Touting his development record, Kagame kicks off campaign for fourth term

Elated supporters of President Paul Kagame during the start of his campaigns on Saturday. [Mark Oloo, Standard]

Bullish and unperturbed by critics, Rwanda President Paul Kagame has launched his bid for a new term, as the official campaign period started on Saturday. The East African country goes to the polls on July 15, giving candidates three weeks to campaign. Diaspora citizens will cast their votes on July 14.

Kagame will face off with two other presidential hopefuls. It will be the first time that Rwanda, whose 70 per cent citizens are under 30, will be electing a president alongside MPs.

On Saturday, the ruling Rwanda Patriotic Front (RPF) held a rally at the University of Rwanda, Busogo campus grounds in Musanze, attended by an estimated 350,000 delegates and supporters. 

And Kagame, widely admired locally but whose latest move has attracted criticism from outside Rwanda, did not disappoint. The president insisted he has projects to complete and that his country’s citizens have the right to decide who leads them.  

“Democracy is about making your choices. Rwandans must be allowed to decide what they want. We don’t make choices for those criticising us, they make their choices. Here, we also do have democracy. Aren’t there other candidates? That’s a sign of democracy,” he said.  

Speaking in his native Kinyarwanda, the RPF leader added: “I am seeking another term to finish some of the projects I had started. We have work to do and ours is to make life better for the citizens and to uplift our country further.”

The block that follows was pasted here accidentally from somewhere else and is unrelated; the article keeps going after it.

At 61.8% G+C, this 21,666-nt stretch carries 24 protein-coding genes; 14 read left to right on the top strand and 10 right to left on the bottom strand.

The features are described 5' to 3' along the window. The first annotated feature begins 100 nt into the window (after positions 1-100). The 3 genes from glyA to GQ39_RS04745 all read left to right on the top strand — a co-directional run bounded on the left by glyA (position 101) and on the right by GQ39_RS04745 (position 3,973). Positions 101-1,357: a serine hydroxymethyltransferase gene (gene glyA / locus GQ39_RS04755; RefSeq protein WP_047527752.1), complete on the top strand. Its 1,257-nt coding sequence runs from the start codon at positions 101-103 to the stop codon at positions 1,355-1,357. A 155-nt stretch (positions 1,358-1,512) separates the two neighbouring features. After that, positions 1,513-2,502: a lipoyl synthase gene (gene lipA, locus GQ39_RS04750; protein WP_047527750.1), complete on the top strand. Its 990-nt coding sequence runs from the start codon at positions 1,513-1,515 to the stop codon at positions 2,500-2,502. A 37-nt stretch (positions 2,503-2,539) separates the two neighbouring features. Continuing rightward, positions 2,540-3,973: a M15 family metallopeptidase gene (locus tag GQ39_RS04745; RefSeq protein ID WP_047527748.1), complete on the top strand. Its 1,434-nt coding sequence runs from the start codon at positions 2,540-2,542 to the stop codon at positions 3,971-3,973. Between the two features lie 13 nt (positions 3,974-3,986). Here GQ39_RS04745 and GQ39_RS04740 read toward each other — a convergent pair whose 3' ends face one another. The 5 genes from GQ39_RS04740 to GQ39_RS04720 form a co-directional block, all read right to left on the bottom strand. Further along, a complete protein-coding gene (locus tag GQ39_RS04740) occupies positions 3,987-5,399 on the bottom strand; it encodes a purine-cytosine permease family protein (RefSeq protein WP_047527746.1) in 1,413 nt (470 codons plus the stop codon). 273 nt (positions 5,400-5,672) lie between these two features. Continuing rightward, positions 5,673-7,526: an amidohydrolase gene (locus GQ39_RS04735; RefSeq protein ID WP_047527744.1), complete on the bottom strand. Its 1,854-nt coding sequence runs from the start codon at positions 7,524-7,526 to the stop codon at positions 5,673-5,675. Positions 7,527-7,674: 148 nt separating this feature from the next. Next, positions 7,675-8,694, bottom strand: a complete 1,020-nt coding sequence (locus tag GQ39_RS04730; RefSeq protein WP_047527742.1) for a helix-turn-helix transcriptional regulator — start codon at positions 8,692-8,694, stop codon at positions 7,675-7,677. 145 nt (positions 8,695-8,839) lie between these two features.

Rwanda has 9.5 million registered voters in a population of 14 million. The President’s two challengers, Frank Habineza of the Democratic Green Party and Philippe Mpayimana, an independent, are yet to officially launch their campaigns.

Kagame, who became president in 1994 and is seeking a fourth term, has previously faced accusations of downplaying human rights and constricting the civil space, with Kigali’s current spat with the neighbouring Democratic Republic of Congo (DRC) over rebel groups proving to be a fodder for more denigration against his administration.

But his supporters and close allies credit him with ending the 1994 genocide, restoring citizens’ dignity and putting the country on a path to economic prosperity, seen in the rising employment rates, growth in manufacturing, tourism and other crucial sectors.

 Rwanda’s uniqueness

RPF spokesperson Nathalie Munyampenda said critics are free to speak but “no one in the West will vote for President Kagame.” In a media interview, she said: “The president is only interested in the ideas and concerns of the people who will vote for him, and they are the Rwandans.”  

From ululation, song and dance to the miniature flags with RPF colours and the wild chants of ‘Inkotanyi’, the RPF slogan, an upbeat Kagame may have gotten the much-needed oomph from his massive support base at the Saturday rally as he faces the ballot next month. Nonetheless, political analysts in Rwanda say his re-election isn’t in doubt.

“If you know our history, stating with the 1994 genocide where close to a million people were killed in ethnic clashes, then you would understand why we love Mr Kagame. It is important to understand Rwanda’s uniqueness,” said Ms Diana Omutoniwase, a voter, during the Saturday RPF rally.

“All we ask for from the international community is some little respect for our choices. We have every right to make our political decision. As a youth, I know how Mr Kagame has our interests at heart,” Mr Jeanpiere Ngabo, a small-scale trader, told The Standard in Musanze.